Two weeks after an abortive coup attempt in Turkey caused an upheaval in military ranks and throughout much of the government, President Recep Tayyip Erdogan may be slowly easing some of the purges instituted since rogue members of the armed forces plotted to overthrow him.
Other signals from his administration, however, show no letup in post-coup reprisals.
More than 750 soldiers arrested since the coup attempt are being released, state media reported Saturday. Another 231 members of the military remain in custody, however. And another 1,700 military personnel have been expelled — dishonorably discharged — since July 15, when a faction of the military commandeered tanks, helicopters and fighter jets and attempted to take over the government.
Also Saturday, 60 employees of the Constitutional Court were suspended. The measures taken at the country's highest court will remain in effect until the employees' possible links to the coup attempt are assessed, the court said in a statement. Eight other employees had already been dismissed and were detained July 18.
Clashes during the short-lived coup bid killed more than 235 people and wounded nearly 10 times that many, but the major impact of the attempt to remove Erdogan has been the wave of detentions, firings and suspensions. In addition to sweeping purges in the military, more than 66,000 public sector workers have been removed from their positions, two-thirds of them from the educational system.
Through Saturday, Erdogan said, 18,699 people have been detained in connection with the coup attempt, and 10,137 have been placed under arrest, meaning they have been charged with criminal acts. About 3,500 have been released.
FILE - Turkish soldiers detain Staff Sergeant Erkan Cikat, suspected of being involved in the recent coup attempt, in Marmaris, Turkey, July 25, 2016.
Turkey's Western allies condemned the coup as soon as it occurred, and have restated their support for Erdogan repeatedly since then. However, as the purges expanded, the allies also have become concerned about the scale of the crackdown.
Erdogan has responded sharply to any perceived criticism from abroad this month. Speaking from his presidential palace Friday evening, he accused the West of deserting Turkey in its hour of need: "Some people give us advice; they say they are worried. Mind your own business! Look at your own deeds!"
Erdogan indicated some of his future plans in a wide-ranging interview Saturday with the private Turkish news channel A-Haber. He announced parliament would soon receive "a small constitutional package" that would bring the country's National Intelligence Organization and the chief of staff of the armed forces under the president's direct control.
Academies to close
In a further reshuffle of military affairs, the president said all of Turkey's military training academies would be shut down, to be replaced by a single national defense university. Defense Minister Fikri Isik said Friday that the military academies were expected to face "cleansing."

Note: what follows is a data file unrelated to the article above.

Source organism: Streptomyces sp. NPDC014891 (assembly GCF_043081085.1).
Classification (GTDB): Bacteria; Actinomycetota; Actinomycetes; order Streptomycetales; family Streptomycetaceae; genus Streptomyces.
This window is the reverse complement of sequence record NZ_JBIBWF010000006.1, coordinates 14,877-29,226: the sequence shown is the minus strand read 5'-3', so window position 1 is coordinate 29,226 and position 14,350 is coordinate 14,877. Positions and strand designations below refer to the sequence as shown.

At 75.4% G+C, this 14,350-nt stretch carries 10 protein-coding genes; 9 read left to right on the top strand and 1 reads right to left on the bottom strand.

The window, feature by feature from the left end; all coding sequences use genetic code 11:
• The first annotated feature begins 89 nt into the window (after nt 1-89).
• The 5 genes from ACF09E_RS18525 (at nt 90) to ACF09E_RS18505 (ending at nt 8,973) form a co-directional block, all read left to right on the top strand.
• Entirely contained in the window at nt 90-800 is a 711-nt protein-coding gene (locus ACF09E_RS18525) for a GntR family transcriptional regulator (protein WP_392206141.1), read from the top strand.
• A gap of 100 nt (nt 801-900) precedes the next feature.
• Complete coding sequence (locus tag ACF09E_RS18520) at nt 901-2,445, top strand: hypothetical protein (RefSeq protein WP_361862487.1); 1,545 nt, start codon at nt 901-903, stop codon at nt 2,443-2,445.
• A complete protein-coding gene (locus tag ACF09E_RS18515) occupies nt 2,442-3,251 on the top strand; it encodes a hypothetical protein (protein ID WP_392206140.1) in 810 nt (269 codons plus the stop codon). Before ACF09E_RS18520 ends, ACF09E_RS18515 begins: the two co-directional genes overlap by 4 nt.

Turkey's military, the second-largest in NATO, has been hard hit by the coup and the ensuing purges, with about 40 percent of all generals and admirals having been dismissed. Those gaps are being filled in slowly; on Thursday, 99 colonels were promoted to general-officer ranks.
The internal turmoil comes at a time when Turkish forces are already stretched, facing violence from Kurdish separatists in the country's southeast and from Islamic State extremists along the border with Syria. Military authorities said they killed 35 Kurdish militants early Saturday during an attempt to storm a government base in Hakkari province.
FILE - Islamic preacher Fethullah Gulen is pictured at his residence in Saylorsburg, Pa., Sept. 26, 2013.
The purges have largely been targeted against supposed followers of exiled Muslim cleric Fethullah Gulen, who has been living in exile in the United States since 1999, well before Erdogan came to power. Although the two men once were close allies, Erdogan has denounced Gulen as the "mastermind" of the coup attempt, and declared Gulen's supporters in Turkey were carrying out his direct orders in the attempted coup.
Gulen has denied all charges against him, and Erdogan's critics suggest the president is using his crusade against the elderly exile as a cover for policies aimed at quashing all dissent.
US wants evidence
Erdogan has demanded the United States must either hand over Gulen or extradite him to Turkey. Authorities in Washington have said they will review any extradition request, but indicate they will be moved only by clear evidence of the cleric's involvement in an anti-Erdogan plot.
A senior Turkish official who briefed reporters Saturday in Ankara, insisting he not be identified, said Turkish intelligence has been intercepting and decrypting messages between Gulen's aides and his network in Turkey for more than a year. The Turkish official said the government identified almost 40,000 of Gulen's followers in the country, including 600 ranking military personnel, by intercepting messages sent through byLock, a cellphone communications application.
ByLock claims to use military-grade encryption techniques to ensure secure, private communications of all kinds — text, documents, email and voice-over-internet telephone calls. The app's developer claims that even the firm's own engineers are unable to decipher data sent via byLock.